User talk:Dan Polansky/2013

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Usefulness of phrasebook[edit]

I find some of the phrasebook entries rather useful, as their translation is not grammatically straightforward.

  • I'm hungry
    • Czech: mám hlad, as if "I have hunger"
    • German: ich habe Hunger, as if "I have hunger"
  • I'm thirsty
    • Czech: mám žízeň, as if "I have thirst"
    • German: ich habe Durst, as if "I have thirst"
  • do you speak English
    • Czech: mluvíte anglicky?, as if "do you speak in English" or even *"do you speak Englishly"?
    • Polish: czy mówisz po angielsku?, which I do not know how to render in an English analogue, maybe "do you speak in an English manner or way"
  • I'm cold
    • Czech: je mi zima, rather than *"jsem studený"; in English, perhaps "it is cold to me"?
    • German: es ist mir kalt, rather than *"ich bin kalt"; in English, perhaps "it is cold to me"?
  • how are you?
    • Czech: jak se máš, as if "how are you having yourself?"
    • German: wie geht es dir?, as if "how does it go with you?" or the like
  • have a seat
    • Czech: posaďte se, as if sit down
  • how do you English?
    • Czech: jak se řekne...anglicky?, as if "how does ... get said Englishly"?
    • German: wie sagt man...auf Englisch, as if "how does one say ... on English"?
  • how much does it cost?
    • German: was kostet das?, as if "what does it cost", which happens to be idiomatic English

Category:English phrasebook has 357 entries. --Dan Polansky (talk) 18:06, 5 January 2013 (UTC)

  • Exactly. If only we could get rid of all the rubbish, the phrasebook would be a useful part of the project. SemperBlotto (talk) 18:09, 5 January 2013 (UTC)

Some more:

  • I have a cold
    • Czech: jsem nachlazený, as if "I am got cold" or the like
    • German: ich bin erkältet, just like Czech
    • Russian: ja prostudílsja, as if "I have colded myself through" or the like
  • I'm twenty years old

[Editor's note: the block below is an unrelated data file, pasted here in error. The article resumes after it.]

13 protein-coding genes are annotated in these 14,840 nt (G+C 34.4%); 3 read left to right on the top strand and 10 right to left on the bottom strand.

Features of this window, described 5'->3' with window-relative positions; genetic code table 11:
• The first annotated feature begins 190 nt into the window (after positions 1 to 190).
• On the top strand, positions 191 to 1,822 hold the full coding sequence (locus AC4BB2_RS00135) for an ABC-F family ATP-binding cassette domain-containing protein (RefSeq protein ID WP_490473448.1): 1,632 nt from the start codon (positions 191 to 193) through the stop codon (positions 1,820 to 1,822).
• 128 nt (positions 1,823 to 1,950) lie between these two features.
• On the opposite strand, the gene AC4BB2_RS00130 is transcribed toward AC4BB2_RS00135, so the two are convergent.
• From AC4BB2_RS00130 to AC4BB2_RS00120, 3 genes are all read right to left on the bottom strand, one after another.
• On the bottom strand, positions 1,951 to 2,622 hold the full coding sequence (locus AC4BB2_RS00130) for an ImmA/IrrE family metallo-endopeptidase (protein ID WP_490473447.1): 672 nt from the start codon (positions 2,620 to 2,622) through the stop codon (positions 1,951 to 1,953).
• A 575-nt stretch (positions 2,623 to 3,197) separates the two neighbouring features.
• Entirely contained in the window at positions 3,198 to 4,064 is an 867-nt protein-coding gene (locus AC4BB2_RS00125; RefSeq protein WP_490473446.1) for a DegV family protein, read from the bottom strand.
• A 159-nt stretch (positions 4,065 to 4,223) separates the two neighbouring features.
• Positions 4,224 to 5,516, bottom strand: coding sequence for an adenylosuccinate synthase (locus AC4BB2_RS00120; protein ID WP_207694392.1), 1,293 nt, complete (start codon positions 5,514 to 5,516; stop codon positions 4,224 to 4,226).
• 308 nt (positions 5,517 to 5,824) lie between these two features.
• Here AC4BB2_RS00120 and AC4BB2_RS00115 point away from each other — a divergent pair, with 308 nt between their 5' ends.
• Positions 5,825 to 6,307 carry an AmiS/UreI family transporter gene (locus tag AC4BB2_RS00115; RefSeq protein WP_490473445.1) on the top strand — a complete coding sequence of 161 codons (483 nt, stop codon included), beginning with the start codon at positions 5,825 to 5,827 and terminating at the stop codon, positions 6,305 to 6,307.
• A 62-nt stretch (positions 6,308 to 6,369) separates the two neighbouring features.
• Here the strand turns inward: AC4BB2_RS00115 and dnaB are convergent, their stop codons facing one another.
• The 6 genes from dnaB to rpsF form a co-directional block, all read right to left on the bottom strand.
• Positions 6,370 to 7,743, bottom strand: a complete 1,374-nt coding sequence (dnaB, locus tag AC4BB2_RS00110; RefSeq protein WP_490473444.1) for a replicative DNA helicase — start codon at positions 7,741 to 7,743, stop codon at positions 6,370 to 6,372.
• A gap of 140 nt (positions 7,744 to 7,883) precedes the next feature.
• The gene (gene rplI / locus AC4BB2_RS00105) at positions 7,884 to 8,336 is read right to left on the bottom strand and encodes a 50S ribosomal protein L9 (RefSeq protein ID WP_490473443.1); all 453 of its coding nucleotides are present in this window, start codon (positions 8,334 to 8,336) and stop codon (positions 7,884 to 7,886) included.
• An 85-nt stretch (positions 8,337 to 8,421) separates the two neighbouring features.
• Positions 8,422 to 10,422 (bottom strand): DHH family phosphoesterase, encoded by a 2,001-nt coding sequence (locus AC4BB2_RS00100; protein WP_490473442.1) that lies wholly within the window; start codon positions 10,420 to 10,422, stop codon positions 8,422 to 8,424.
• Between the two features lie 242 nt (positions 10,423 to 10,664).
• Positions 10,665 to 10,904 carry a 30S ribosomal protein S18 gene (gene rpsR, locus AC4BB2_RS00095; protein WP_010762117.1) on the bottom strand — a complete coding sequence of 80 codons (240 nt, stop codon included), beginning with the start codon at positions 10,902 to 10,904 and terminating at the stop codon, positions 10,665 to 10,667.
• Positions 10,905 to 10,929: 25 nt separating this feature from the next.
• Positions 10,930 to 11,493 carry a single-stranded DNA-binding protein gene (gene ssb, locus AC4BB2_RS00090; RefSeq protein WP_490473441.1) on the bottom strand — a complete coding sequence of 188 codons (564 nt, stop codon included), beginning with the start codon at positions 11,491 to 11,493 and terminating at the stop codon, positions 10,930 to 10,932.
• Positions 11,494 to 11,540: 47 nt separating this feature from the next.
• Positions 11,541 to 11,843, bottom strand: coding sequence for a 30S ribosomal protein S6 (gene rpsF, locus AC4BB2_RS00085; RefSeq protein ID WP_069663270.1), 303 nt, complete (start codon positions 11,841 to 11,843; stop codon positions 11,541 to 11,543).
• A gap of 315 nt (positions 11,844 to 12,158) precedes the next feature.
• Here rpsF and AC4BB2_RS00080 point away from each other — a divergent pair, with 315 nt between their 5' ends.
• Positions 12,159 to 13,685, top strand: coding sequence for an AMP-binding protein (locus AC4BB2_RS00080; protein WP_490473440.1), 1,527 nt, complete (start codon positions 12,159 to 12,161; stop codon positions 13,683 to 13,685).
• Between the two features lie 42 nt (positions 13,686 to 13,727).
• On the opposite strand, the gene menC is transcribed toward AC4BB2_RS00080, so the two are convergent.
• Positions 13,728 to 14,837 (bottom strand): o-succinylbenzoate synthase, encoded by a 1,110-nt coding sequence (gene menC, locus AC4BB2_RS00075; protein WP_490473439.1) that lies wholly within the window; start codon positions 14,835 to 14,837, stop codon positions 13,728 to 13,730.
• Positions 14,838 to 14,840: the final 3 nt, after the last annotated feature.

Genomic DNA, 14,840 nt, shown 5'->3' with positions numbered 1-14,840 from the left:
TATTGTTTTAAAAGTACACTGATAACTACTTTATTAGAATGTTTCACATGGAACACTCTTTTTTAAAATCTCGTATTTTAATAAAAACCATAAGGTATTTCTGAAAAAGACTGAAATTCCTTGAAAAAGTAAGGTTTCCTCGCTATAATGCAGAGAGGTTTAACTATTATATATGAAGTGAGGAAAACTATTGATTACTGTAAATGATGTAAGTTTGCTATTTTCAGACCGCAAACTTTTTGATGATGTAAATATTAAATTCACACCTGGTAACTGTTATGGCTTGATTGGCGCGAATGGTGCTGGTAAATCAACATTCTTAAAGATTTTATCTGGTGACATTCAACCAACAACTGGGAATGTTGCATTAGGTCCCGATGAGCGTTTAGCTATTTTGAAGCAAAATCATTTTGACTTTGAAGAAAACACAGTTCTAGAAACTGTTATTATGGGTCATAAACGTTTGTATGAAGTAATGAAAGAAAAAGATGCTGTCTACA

• Czech: je mi dvacet let, as if "it is twenty years to me"
    • Polish: mam dwadzieścia lat, as if "I have twenty years"

--Dan Polansky (talk) 11:52, 6 January 2013 (UTC)

some random words[edit]

Just a few random words from the beginning of Czech Wikipedia article on Hydrogen. (not a full, sorted list of red links as my software doesn't understand the funny accents over letters) Don't feel under any obligation to add them! SemperBlotto (talk) 16:11, 6 January 2013 (UTC)

Vodík chemická latinsky nejjednodušší tvořící převážnou hmoty vesmíru široké praktické redukční činidlo chemické syntéze metalurgii meteorologických pouťových balonů vzducholodí Obsah Základní fyzikálně-chemické vlastnosti Historický Výskyt přírodě Tvorba průmyslová Využití Sloučeniny Anorganické sloučeniny Hydridy Další Organické sloučeniny Izotopy vodíku Odkazy Související články Literatura Základní fyzikálně-chemické vlastnosti Molekula chuti zápachu hoří namodralým plamenem nepodporuje - some capitalisation will be wrong

Thanks. We have lemma forms of base forms of many of these, although not all of them: vodík, chemický, latinský (adjective rather than the redlinked adverb), jednoduchý, tvořit, převážný, hmota, vesmír, mít, široký, praktický, redukční, činidlo, chemický, syntéza, metalurgie, etc.
For your method to work for me, I would need to enter inflected forms of Czech words into Wiktionary, which I don't feel like doing. I actually have a list of Czech words to add, working offline on their verification, from time to time. --Dan Polansky (talk) 19:37, 7 January 2013 (UTC)



When adding ttbc's please check for qualifier, they actually explain the sense sometimes as in trio#Translations. --Anatoli (обсудить/вклад) 00:47, 9 January 2013 (UTC)

Harry Potter[edit]

I don't really understand the difference between Category:Harry Potter and Category:Harry Potter derivations. Where do metloboj or bezjak or smrtožder belong? Zabadu (talk)

Also, I am very worried about anti-Serb bias here. For example there is no Serbia category but there is Croatia category. Why is that?

Can you please help me add flag of Serbia to Category:Serbia?

Zabadu (talk)

No comment. --Dan Polansky (talk) 13:37, 12 January 2013 (UTC)


Please see talk:chargemaster. Please can we discuss this more before removing this material, as it is integral to the definition. Thank you, -- Cirt (talk) 22:06, 9 March 2013 (UTC)

Thanks very much for your polite response on the talk page, I really appreciate it! :) I've responded there, -- Cirt (talk) 04:47, 10 March 2013 (UTC)

Request about "chargemaster"[edit]

Request: Please, Dan Polansky (talkcontribs), I ask of you to read this article: